'The family in Assam, where we see the little girl washing her face in the gutter before she heads to school, to me that is a shocking story.'
'But there are hundreds of millions of people in these circumstances and what can they do but to carry on.'
Canadian-Indian filmmaker Richie Mehta has worked on diverse subjects -- from very compassionate exploration of India's underprivileged: Siddharth (2013) and Amal (2007) (both films are now available on Netflix) to a sci-fi thriller I Will Follow You Down (2013).
Mehta has now directed a unique project, India in a Day -- a 90-minute documentary about India today as seen through the eyes of its citizens.
The Google-produced documentary is entirely crowd sourced, in the sense that all the footage was provided by individuals in India.
Mehta and his team -- including executive producers Ridley Scott and Anurag Kashyap, -- reached out to hundreds of thousands of Indians who are connected through social media, or use smartphones and other video recording devices.
The request was for these people to record any event happening around them or in their lives.
The only catch was the videos had to be shot on October 10, 2015.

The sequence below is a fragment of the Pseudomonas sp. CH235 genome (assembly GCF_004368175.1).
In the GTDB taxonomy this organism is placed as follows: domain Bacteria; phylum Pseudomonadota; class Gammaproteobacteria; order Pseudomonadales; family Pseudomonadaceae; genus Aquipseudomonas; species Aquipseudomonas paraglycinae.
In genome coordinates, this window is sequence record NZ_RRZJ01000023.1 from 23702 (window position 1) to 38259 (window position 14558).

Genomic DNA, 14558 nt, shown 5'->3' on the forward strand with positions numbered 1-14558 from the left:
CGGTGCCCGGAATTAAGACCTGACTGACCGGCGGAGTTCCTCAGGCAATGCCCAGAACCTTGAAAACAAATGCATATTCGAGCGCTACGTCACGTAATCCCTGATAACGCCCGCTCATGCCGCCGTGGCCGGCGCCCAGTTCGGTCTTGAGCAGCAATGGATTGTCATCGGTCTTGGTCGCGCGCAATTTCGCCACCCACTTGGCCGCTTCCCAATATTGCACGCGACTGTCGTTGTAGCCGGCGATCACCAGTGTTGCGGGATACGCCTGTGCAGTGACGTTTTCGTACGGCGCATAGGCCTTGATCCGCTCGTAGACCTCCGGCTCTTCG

Once all the footage was submitted, Mehta and his team spent several months in a post-production editing facility in London and what they put together is now called India in a Day The film premiered at the Toronto International Film Festival.
India in a Day is a lovingly made portrayal of a nation on the move, with its highs and lows.
While the film looks at the bright, upbeat moments in the lives of some Indians, it does not forget the large numbers who have not been impacted by India's growth story. Mehta's film has a lot of heart.
Aseem Chhabra spoke to Mehta for Rediff.com before the film's premiere about working on a project very different from his other films.
Richie, how many entries did you get and how many hours of footage did you have?
We had over 16,000 submissions and just under 400 hours of footage.
You watched all 16,000 submissions?
No, I did not. We had a team of people and they were assigned various chunks of footage. And they would rate each footage.
I would see the good stuff and the okay stuff. But I also kept randomly checking the bad stuff just to make sure nothing was missed. We did this for months.
I actually saw about 4,000 clips.
There were times when people just had their cameras out capturing traffic for hours. There was nothing there.
But there were many, many stories that were more meaningful.
And just to backtrack, how did you reach out to people besides using social media?
Social media, of course and Google put out the call on their Indian home page.
I did a lot of press around the country. Anurag Kashyap, Shekhar Kapur and Zoya Akhtar -- they all did call out videos. And we had an outreach team in Delhi that had people in various parts of the country to get the word out.
So as compared to your other films where you have written scripts, pitched and then raised money, you had no idea what kind of film you were going to make when you set out with the project?